Amazon discontinues Aurora scale-to-zero database in favor of always-billed replacement

Amazon discontinues Aurora scale-to-zero database in favor of always-billed replacement

Amazon Web Services will discontinue the Aurora Serverless version 1 database manager. Customers will need to migrate to Aurora Serverless 2, which, unlike its predecessor, does not scale to zero.

According to a discussion on Reddit, customers received an email late last year stating that “as of December 31, 2024, Amazon Aurora will no longer support Serverless version 1 (v1).” We took a quick look and Serverless version 1 no longer shows up as an option in the RDS (Relational Database Service) management console, and there is no Getting Started link on the product page – despite features being added to Aurora Serverless 1 as recently as May 2023, when PostgreSQL 13 support was introduced.

Aurora Serverless was first available in August 2018 with the promise that “you no longer have to provision or manage database capacity … you pay by the second, and only when the database is in use.”

This last feature, paying only when the database is in use, does not apply to Aurora Serverless 2, made generally available in April 2022. 

AWS bills for Aurora Serverless in units called ACUs (Aurora Capacity Units.) Each ACU is around 2GB of memory with what the docs describe as “corresponding CPU and networking.” In Aurora Serverless version 1, “when your Aurora Serverless v1 DB cluster has no active connections, it can scale down to zero capacity (0 ACUs).” There is still a charge for database storage, from around $0.10 per GB/Month. Aurora Serverless version 2 though has a minimum of 0.5 ACUs at all times. An ACU is around $0.12 per hour, so it works out that a mostly idle Aurora Serverless 2 instance will cost around $45 monthly.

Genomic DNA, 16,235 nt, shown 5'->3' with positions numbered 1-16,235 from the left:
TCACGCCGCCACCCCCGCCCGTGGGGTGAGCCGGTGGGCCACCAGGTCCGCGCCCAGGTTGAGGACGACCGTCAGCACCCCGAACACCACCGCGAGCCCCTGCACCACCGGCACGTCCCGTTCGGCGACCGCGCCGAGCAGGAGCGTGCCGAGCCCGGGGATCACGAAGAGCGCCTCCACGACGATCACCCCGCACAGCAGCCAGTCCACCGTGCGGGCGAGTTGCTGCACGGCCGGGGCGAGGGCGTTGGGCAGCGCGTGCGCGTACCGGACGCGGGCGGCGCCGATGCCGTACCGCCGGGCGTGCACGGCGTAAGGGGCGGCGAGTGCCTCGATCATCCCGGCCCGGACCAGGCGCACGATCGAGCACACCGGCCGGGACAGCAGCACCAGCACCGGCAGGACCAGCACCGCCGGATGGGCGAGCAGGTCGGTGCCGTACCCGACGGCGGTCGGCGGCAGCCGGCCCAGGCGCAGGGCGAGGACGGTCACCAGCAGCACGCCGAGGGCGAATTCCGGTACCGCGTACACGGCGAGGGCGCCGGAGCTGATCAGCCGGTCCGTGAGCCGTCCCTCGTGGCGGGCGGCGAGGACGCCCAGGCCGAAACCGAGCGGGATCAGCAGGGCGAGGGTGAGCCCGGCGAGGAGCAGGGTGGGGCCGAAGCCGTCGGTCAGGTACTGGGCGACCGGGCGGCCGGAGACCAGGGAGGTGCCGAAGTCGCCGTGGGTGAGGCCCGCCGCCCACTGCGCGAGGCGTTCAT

Although a small amount in enterprise terms, it makes a big difference to the use cases for the service. The AWS product page for Serverless 2 focuses on it supporting the “full breadth of Aurora features,” as well as scalability and availability, and lists use cases such as variable workloads, unpredictable workloads, and enterprise database fleet management.

By contrast, for Serverless 1 the use cases are infrequently used applications, development and test databases – for which Serverless 2 is no longer so well suited. Although developer instances were likely not profitable, they often lead to production instances so losing this feature may be short-sighted on the part of AWS.

Users on Reddit were quick to observe that a service that is always on is no longer serverless. “These new crop of ‘serverless’ offerings (Aurora v2, Elasticache, Opensearch) should never have been called serverless. AWS should have created a new name that’s in between managed and serverless. I blame the marketing department,” said one.

It is also now less obvious why customers should choose Aurora Serverless at all. The trade-off with serverless compute is that it is more expensive than permanently provisioned compute, but saves money and resources when not in use. Even regular Aurora has auto-scaling for read replicas, another user said, adding that “the number of AWS customers who have a need for auto-scaling write instances (which is the only thing Aurora Serverless V2 is good for) must be small.”

Some customers use many instances of Aurora Serverless 1, each for a different application, precisely because of its cost-effectiveness. The costs for running many instances will now be much higher.

Thanks to Renato Losio for spotting this issue on InfoQ.